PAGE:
Starting out in cooking, most chefs don’t get taught much about the importance of food beyond what it looks and tastes like on the plate. But sparked by a new generation of chefs, things might finally be changing.
Take the Oxford Real Farming Conference – hardly an exciting title, and not many people usually turn up. After all, land reform, regenerative farming, local grain economies and food sovereignty aren’t everyone’s idea of fun. But this time around it was the best-attended conference (virtually, of course) that I’ve ever seen. There were chefs from multiple continents and time zones trying to work out how we can all make the food system better.
When I lived in New York, things like food sovereignty – understanding who the producers of our food are and supporting our farmers, grocers and their workers; in contrast to the present corporate food regime – were a much bigger topic than they are here in London.
I started getting really interested in these topics after starting a book club with friends in the food community back in 2014. The idea was simply to read more – chefs aren’t always great at making time for themselves and looking after their mental health. Soon, we were wrapped up in learning everything we could about Indigenous food cultures, who has access to what food, and other important aspects of food history. The first book we read was The One-Straw Revolution: An Introduction to Natural Farming, written by Masanobu Fukuoka in the seventies. It opened my eyes to what a fairer food system might possibly look like one day.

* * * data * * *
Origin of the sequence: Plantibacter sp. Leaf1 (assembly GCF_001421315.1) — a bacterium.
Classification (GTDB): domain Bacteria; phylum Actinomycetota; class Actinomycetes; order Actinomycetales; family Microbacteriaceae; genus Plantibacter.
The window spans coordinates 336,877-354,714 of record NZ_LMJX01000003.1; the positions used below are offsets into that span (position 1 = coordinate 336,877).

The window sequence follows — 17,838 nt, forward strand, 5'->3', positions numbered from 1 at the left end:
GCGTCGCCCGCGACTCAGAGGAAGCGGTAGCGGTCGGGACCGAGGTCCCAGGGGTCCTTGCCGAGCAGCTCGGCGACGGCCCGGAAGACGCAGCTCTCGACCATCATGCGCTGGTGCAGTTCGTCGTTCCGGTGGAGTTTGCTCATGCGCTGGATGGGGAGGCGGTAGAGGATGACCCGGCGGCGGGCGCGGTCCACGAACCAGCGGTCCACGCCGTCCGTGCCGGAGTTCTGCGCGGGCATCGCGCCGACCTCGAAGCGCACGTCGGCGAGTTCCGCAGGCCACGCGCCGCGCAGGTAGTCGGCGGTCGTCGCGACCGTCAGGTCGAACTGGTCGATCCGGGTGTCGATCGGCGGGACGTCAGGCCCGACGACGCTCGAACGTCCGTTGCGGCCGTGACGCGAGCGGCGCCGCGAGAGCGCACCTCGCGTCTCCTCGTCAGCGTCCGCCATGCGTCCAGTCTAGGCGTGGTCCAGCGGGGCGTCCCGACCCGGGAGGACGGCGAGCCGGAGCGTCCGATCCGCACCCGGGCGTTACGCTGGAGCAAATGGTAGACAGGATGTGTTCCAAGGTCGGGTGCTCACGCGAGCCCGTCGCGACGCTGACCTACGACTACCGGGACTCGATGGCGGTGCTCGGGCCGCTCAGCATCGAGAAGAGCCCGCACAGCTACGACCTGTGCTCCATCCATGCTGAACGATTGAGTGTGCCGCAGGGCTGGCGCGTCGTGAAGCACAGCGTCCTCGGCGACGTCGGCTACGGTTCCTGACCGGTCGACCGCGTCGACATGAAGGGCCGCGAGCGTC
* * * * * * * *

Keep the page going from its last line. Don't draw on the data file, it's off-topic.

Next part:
For too long, it’s been easy to be defeatist. It’s hard to continually put in the effort to source ingredients responsibly, especially if they only form a small part of the finished dish. It takes a lot of work, as well as a lot of learning and leading. You have to constantly remind yourself that you are one small part of something much bigger.
But chefs are increasingly rising to the challenge, realising they have a platform and that they must make better use of it. There’s an acknowledgement that while providing pleasure and comfort and delicious food, a chef’s voice is just as important as any other part of their toolkit. Sure, it’s an overdue shift in mindset and behaviour, but it’s still a very welcome one. So, the next time you’re considering what food to order or where to go out and eat, spare a thought for not only what you see on the plate, but what comes out of the chef’s mouth.
This article was first published in Courier issue 40, April/May 2021. To purchase the issue or become a subscriber, head to our webshop.